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March 12, 2008

Richard Florida

Creative Britain

« Flight of the Researchers | Main | Cities in Time »

The UK announces a substantial new initiative to build the creative economy.  Compare to literal silence from all US presidential candidates (h/t: Al Mair). The Guardian reports:

Prime Minister Gordon Brown and the culture secretary, Andy Burnham, today unveiled the action plan, Creative Britain: New Talents for the New Economy, in what the government is labelling the first-ever comprehensive, state-supported plan to move the creative industries from the "margins to the mainstream of economic and policy thinking" in the UK.

The action plan outlines 26 commitments for both government and the creative industries to nurture talent, create jobs and to drive the UK's international competitiveness.

One of the initiatives is to develop a new annual World Creative Business Conference that will act as the "centrepiece" of an international push to make the UK the "world's creative hub".

"We need to give our creative industries a powerful global presence and the opportunity to compare themselves with the very best in the world," the government said. "We hope [it] will become the equivalent of Davos [World Economic Forum] for the creative industries."

Our vision is of a Britain in 10 years' time where the local economies in our biggest cities are driven by creativity," said Burnham.

Wow. Somebody is really doing it.


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Unfortunately a lot of the policies don't make much sense and are tied very closely to the approaches of the Sector Skills Councils. In the past few months the two that cover most of the creative industries (other than audio/visual ones) have been overtly hostile to higher education. Skillfast-UK, which covers fashion and textiles, held a mock protest outside Parliament during London Fashion Week calling for universities and colleges to make their degrees focus more on 'skills' such as pattern cutting. Which makes you wonder why anyone would recruit graduates into such low-level roles. The design industry is notorious for expecting graduates to 'start at the bottom' effectively hiding them away from the world for five or six years. Compare that to other industries where grads are taken in to management-level roles with strategic responsibilities.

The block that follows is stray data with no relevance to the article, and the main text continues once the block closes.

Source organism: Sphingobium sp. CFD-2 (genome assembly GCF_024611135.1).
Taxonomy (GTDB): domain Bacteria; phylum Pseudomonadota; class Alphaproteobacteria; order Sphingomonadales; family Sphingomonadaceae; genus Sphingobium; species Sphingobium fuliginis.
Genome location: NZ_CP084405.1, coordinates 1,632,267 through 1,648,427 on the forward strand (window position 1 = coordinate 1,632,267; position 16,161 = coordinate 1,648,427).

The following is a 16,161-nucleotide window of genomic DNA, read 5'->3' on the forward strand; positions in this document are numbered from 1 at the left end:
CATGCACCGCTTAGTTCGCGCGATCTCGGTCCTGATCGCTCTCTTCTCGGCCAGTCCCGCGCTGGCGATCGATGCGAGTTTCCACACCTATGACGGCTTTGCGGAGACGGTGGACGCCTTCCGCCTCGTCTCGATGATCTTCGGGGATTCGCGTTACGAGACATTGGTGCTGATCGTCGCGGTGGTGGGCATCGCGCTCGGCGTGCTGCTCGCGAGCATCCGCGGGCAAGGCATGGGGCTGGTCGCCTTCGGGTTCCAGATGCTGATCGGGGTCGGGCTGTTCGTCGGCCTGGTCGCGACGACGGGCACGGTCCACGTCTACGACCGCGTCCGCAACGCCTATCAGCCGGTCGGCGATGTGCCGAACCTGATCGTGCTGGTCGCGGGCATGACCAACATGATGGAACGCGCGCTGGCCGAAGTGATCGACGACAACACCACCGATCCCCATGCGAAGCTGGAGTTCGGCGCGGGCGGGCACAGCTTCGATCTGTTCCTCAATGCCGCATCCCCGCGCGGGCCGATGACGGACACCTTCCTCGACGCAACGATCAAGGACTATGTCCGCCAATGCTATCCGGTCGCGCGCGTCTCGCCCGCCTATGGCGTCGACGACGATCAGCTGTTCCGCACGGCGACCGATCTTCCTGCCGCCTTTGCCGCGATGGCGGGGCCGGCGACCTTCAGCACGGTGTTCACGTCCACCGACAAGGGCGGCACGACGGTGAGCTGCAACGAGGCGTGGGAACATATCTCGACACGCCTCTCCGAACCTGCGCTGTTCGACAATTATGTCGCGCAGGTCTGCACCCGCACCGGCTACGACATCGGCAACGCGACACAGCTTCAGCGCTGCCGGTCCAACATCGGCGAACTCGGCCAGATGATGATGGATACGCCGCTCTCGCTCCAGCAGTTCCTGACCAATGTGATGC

Can you imagine the construction industry taking grads in and expecting them to start as brick layers?

For so called 'creative industries' this isn't very creative at all. My own research into policy in this area has found startling similarities between UK strategies and the activities of the craft guilds in medieval Europe. And the lessons there are that such approaches stifle innovation and restrict access to employment.

The skills councils also have a policy of 'accrediting' education courses so they meet their 'needs', and a look at those needs suggests this will ultimately lead to an enforced disconnect between teaching and research (academics in design are often criticised for being 'out of touch' despite the fact that in the UK we're responsible for some of the leading innovations and community-engagement). It's notable that there are no academics on Creative and Cultural Skills's board or advisory committees (http://ccskills.org.uk/) - we have effectively been cut out of planning and are then accused of a 'failure to engage'...

So don't take the Guardian article too seriously. Cutting universities and research out of the loop and thinking creativity is simply the result of training people how to cut patterns or design magazines is not the way forward. The creative industries are not facing recruitment difficulties because of a lack of skills, it's because the jobs they offer are awful - often literally unpaid.

The policy you quote of the annual conference is a good one. But the rest of the document is profoundly disappointing in that it fails to cite universities as the true centre of innovation and creativity, and seems to think creativity only takes place in areas like design, advertising and entertainment. Yet as I said at a conference in January, there are people working in the building behind my office trying to cure cancer - that has to be one of the most creative endeavours we could be undertaking right now. Creativity is more than just designing leaflets and ad campaigns. This document fails to acknowledge that.


J - Nicely said. And those awful jobs are exactly what need to change. R

Sascha-Andre´ Liehr

The Senate of Berlin including its mayor Klaus Wowereit have expressed
its motivation to install a Global Creative Conference as well.

Berlin as a major center of creative industries including its long history as a congress and trade fair venue seems to be a very serious competitor for an annual conference like this.

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